Hay Days | TSLN.com

Hay Days

Jeri L. Dobrowski

No matter which direction you travel in our neighborhood these days, you’ll find haying equipment running full tilt. Following on the heels of last year’s dismal crop – fed down to the last leaf during a Plains winter that would not go quietly – producers are reveling in record-setting yields. Alfalfa, tame grass, barley, oats… balers are churning out compressed bundles that polka-dot the landscape from creek to ridge; borrow pit to backyard.

Hay was nonexistent in Hollywood’s romanticized West. A movie cowboy spent his day in the saddle fighting the bad guy. No thought was given to what his horse or the cattle might eat. All was well as long as the hero was horseback and could ride off into the sunset in the end. In reality, all available hands are put to work during haying season. It’s serious business. How much hay you are able to put up for the winter – to supplement pastures and crop residue – determines how many animals you can “carry” or feed. Farmers and ranchers are joined in the endeavor by wives, sons, daughters, hired hands, nephews, city cousins, former classmates, retirees, banker friends…

No matter which direction you travel in our neighborhood these days, you’ll find haying equipment running full tilt. Following on the heels of last year’s dismal crop – fed down to the last leaf during a Plains winter that would not go quietly – producers are reveling in record-setting yields. Alfalfa, tame grass, barley, oats… balers are churning out compressed bundles that polka-dot the landscape from creek to ridge; borrow pit to backyard.

Hay was nonexistent in Hollywood’s romanticized West. A movie cowboy spent his day in the saddle fighting the bad guy. No thought was given to what his horse or the cattle might eat. All was well as long as the hero was horseback and could ride off into the sunset in the end. In reality, all available hands are put to work during haying season. It’s serious business. How much hay you are able to put up for the winter – to supplement pastures and crop residue – determines how many animals you can “carry” or feed. Farmers and ranchers are joined in the endeavor by wives, sons, daughters, hired hands, nephews, city cousins, former classmates, retirees, banker friends…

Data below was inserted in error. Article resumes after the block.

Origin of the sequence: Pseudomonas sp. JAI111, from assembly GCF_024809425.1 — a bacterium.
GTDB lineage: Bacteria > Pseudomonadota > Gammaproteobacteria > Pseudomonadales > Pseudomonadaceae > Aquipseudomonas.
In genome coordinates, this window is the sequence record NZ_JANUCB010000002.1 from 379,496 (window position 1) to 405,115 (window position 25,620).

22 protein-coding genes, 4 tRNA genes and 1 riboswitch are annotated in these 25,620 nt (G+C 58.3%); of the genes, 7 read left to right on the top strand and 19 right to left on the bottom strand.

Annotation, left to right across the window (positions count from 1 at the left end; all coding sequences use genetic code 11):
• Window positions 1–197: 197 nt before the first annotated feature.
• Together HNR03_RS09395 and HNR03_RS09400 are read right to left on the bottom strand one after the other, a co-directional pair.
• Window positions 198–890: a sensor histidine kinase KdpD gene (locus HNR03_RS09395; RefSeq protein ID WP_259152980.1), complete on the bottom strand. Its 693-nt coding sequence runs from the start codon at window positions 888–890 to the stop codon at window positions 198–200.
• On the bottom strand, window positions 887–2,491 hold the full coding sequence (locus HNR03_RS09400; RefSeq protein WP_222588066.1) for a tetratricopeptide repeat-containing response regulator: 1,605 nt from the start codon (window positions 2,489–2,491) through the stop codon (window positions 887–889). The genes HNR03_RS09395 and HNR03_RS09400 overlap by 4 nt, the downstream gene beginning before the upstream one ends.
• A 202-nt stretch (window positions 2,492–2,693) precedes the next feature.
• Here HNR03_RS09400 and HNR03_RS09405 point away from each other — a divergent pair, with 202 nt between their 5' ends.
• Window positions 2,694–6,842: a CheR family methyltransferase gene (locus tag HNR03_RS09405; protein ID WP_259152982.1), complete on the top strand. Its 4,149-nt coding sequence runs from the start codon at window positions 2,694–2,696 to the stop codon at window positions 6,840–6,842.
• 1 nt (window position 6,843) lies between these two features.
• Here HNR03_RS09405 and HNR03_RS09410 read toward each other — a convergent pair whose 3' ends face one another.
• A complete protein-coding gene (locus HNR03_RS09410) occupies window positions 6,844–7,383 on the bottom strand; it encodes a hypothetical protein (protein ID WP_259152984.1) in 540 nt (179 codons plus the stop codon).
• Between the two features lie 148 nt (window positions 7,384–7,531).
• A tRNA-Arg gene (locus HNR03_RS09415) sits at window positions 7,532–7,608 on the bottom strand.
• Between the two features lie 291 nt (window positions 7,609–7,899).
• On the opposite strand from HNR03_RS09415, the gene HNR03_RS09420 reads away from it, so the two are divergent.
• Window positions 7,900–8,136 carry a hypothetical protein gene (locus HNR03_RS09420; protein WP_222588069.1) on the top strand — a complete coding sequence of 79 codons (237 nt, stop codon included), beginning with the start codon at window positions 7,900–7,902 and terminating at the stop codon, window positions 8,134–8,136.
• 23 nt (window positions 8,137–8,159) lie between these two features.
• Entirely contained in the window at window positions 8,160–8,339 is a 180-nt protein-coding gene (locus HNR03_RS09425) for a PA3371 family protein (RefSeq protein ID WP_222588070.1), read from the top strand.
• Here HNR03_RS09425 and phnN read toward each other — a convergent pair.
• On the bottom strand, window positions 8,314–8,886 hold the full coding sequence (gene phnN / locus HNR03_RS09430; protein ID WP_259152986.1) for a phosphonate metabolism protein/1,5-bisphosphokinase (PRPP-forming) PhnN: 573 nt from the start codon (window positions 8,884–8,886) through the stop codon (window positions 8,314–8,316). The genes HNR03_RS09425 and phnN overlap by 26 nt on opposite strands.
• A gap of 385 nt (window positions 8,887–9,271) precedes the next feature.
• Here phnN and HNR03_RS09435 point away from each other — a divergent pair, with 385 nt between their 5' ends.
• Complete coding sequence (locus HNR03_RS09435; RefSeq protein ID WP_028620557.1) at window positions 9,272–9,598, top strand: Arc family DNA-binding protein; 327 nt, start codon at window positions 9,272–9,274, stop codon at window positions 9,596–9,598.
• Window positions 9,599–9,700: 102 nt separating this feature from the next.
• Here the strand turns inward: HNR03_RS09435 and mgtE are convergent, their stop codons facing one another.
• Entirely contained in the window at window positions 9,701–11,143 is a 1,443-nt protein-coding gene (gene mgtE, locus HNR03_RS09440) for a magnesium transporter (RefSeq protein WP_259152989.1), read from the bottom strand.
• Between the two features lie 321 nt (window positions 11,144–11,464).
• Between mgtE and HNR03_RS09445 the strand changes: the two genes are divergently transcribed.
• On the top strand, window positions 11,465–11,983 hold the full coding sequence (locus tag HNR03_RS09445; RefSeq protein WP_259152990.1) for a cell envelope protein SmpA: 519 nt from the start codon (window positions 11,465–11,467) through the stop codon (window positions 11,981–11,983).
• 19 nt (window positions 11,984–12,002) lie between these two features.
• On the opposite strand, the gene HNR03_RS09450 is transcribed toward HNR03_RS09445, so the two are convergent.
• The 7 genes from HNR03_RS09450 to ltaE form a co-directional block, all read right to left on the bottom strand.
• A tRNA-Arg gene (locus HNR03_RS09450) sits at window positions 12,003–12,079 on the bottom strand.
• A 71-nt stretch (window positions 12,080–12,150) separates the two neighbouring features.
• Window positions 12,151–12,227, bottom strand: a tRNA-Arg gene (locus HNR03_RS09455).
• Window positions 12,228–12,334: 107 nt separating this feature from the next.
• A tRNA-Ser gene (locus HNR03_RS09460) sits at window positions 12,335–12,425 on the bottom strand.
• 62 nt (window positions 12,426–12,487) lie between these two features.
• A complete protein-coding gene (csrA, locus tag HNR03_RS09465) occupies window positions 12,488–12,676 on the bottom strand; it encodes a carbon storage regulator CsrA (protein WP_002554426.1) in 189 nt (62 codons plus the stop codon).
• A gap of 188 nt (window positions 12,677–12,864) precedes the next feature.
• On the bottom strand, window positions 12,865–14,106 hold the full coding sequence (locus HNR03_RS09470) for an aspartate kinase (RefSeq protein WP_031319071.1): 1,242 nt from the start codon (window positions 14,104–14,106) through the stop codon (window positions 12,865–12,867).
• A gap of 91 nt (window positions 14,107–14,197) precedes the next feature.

No matter which direction you travel in our neighborhood these days, you’ll find haying equipment running full tilt. Following on the heels of last year’s dismal crop – fed down to the last leaf during a Plains winter that would not go quietly – producers are reveling in record-setting yields. Alfalfa, tame grass, barley, oats… balers are churning out compressed bundles that polka-dot the landscape from creek to ridge; borrow pit to backyard.

Hay was nonexistent in Hollywood’s romanticized West. A movie cowboy spent his day in the saddle fighting the bad guy. No thought was given to what his horse or the cattle might eat. All was well as long as the hero was horseback and could ride off into the sunset in the end. In reality, all available hands are put to work during haying season. It’s serious business. How much hay you are able to put up for the winter – to supplement pastures and crop residue – determines how many animals you can “carry” or feed. Farmers and ranchers are joined in the endeavor by wives, sons, daughters, hired hands, nephews, city cousins, former classmates, retirees, banker friends…